Government-financed sex-reassignment surgery should be denied for military prisoners.
That statement should go without saying, yet it has to be said because there is a real possibility court-martialed Army Pvt. Bradley Manning could get a sex-change operation while in a military prison.
Manning was sentenced last week to 35 years in a military prison for leaking more than 700,000 secret U.S. government documents. Less than 24 hours after the sentence was imposed, Manning announced he wants to become a she while in prison.
“I am Chelsea Manning. I am female,” Manning wrote in a statement read on NBC’s “Today” show on Thursday. “Given the way that I feel, and have felt since childhood, I want to begin hormone therapy as soon as possible.”
Now, to be clear, it is not the sex-reassignment procedure we find objectionable. Nor do we want to diminish the importance of sex-change operations to those who have been struggling their whole lives with their gender identity.
We would object to any elective surgery, procedures not medically necessary (and usually not paid for by insurance companies), while in prison and particularly if it is funded by taxpayers.
Sex-reassignment surgery has helped many people improve the quality of their lives.
But when someone is sent to prison it is for punishment — not for an opportunity to get free health care.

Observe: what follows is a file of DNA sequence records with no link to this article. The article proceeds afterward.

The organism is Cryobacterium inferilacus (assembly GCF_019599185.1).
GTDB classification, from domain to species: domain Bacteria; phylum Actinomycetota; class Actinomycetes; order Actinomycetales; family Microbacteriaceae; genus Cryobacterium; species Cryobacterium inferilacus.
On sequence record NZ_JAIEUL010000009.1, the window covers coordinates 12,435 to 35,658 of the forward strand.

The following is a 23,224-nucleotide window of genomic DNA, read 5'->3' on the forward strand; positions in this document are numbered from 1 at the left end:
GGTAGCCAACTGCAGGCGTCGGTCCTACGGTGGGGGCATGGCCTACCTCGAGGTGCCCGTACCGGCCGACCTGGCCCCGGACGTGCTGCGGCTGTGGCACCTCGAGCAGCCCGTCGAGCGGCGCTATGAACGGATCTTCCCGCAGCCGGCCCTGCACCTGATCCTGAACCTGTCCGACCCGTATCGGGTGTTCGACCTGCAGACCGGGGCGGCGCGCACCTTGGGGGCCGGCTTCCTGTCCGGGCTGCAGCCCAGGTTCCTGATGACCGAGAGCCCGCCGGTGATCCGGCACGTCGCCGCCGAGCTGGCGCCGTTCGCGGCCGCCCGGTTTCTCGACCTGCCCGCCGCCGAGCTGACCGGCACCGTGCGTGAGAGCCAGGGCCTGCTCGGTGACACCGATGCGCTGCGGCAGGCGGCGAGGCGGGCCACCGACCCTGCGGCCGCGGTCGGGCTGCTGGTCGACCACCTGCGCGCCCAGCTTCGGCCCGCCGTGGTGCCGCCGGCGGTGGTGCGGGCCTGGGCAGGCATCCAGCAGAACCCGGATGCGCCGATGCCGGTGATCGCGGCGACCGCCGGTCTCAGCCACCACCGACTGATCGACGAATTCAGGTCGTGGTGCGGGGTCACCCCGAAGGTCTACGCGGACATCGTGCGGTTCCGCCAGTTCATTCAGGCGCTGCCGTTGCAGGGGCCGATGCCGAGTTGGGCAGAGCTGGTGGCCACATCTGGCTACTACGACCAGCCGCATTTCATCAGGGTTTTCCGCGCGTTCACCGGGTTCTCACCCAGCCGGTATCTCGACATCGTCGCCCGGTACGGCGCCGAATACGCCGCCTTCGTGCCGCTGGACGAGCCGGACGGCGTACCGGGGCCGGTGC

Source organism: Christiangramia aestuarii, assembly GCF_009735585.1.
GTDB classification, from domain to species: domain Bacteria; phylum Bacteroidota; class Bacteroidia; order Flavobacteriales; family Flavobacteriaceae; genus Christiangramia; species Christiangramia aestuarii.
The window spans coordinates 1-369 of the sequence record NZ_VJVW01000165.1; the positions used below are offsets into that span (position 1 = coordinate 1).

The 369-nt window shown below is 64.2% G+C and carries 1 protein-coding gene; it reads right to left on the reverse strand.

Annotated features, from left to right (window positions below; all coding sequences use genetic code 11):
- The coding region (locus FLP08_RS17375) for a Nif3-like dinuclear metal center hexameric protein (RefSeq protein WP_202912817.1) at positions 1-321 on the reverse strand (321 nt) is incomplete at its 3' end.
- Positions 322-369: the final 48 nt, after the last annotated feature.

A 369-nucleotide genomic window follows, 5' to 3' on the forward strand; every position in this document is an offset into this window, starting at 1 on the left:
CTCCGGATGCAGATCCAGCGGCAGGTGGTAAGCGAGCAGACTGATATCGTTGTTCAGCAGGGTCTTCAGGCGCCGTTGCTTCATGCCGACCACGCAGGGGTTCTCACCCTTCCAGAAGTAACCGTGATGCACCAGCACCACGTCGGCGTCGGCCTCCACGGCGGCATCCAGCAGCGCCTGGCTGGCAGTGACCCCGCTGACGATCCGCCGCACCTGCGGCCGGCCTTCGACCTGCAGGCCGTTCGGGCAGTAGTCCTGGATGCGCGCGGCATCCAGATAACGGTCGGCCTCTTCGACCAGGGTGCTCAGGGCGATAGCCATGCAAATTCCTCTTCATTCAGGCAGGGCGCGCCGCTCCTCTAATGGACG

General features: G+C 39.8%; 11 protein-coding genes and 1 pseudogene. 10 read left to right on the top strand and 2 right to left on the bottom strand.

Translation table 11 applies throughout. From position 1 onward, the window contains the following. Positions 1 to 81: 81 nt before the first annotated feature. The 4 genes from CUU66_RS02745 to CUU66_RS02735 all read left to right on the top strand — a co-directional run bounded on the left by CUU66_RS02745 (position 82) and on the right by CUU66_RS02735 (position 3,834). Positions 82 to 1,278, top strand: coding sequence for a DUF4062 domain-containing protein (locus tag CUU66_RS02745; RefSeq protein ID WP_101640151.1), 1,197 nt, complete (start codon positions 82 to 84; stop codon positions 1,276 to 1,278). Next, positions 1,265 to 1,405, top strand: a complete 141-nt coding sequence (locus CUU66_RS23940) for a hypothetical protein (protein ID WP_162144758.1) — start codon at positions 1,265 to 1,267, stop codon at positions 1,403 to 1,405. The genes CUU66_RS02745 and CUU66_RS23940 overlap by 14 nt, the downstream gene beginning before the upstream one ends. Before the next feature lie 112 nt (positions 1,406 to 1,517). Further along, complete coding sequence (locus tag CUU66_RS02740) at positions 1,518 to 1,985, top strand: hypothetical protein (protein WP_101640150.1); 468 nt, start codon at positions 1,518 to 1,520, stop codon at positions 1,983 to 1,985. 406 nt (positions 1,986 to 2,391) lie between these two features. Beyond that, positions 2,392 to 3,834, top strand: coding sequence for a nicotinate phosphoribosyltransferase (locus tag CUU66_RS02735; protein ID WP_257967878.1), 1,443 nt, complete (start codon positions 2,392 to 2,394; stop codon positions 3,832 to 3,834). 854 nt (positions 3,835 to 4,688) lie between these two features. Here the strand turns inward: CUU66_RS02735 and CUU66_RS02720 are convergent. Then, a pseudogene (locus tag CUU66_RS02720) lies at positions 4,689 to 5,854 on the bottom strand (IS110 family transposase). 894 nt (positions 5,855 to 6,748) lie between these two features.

Manning’s attorney, David Coombs, said on “Today” he hopes those running the military prison at Fort Leavenworth, Kan., accommodate Manning’s request.
Army policy is clear. It doesn’t provide hormone therapy or sex-reassignment surgery.
But Manning’s attorney plans a lawsuit that could succeed in forcing the Army to change its policy. And at least one group, the National Center for Transgender Equity, has weighed in on Manning’s side.
“In the United States, it is illegal to deny health care to prisoners. That is fairly settled law,” said Mara Keisling, executive director of the organization. “Now the Army can claim this isn’t health care, but they have the weight of the medical profession and science against them.”
Federal policy does require civilian prisons to develop treatment plans, including hormone therapy, for inmates diagnosed with gender-identity disorder.
Military prisons have different rules than civilian prisons. Manning should be treated like every other prisoner.
The military must keep Manning safe while incarcerated and take reasonable steps to help him deal with their physical and emotional concerns.
If Manning’s situation qualifies him for treatment, and he is able to pay for it, there should be no objection.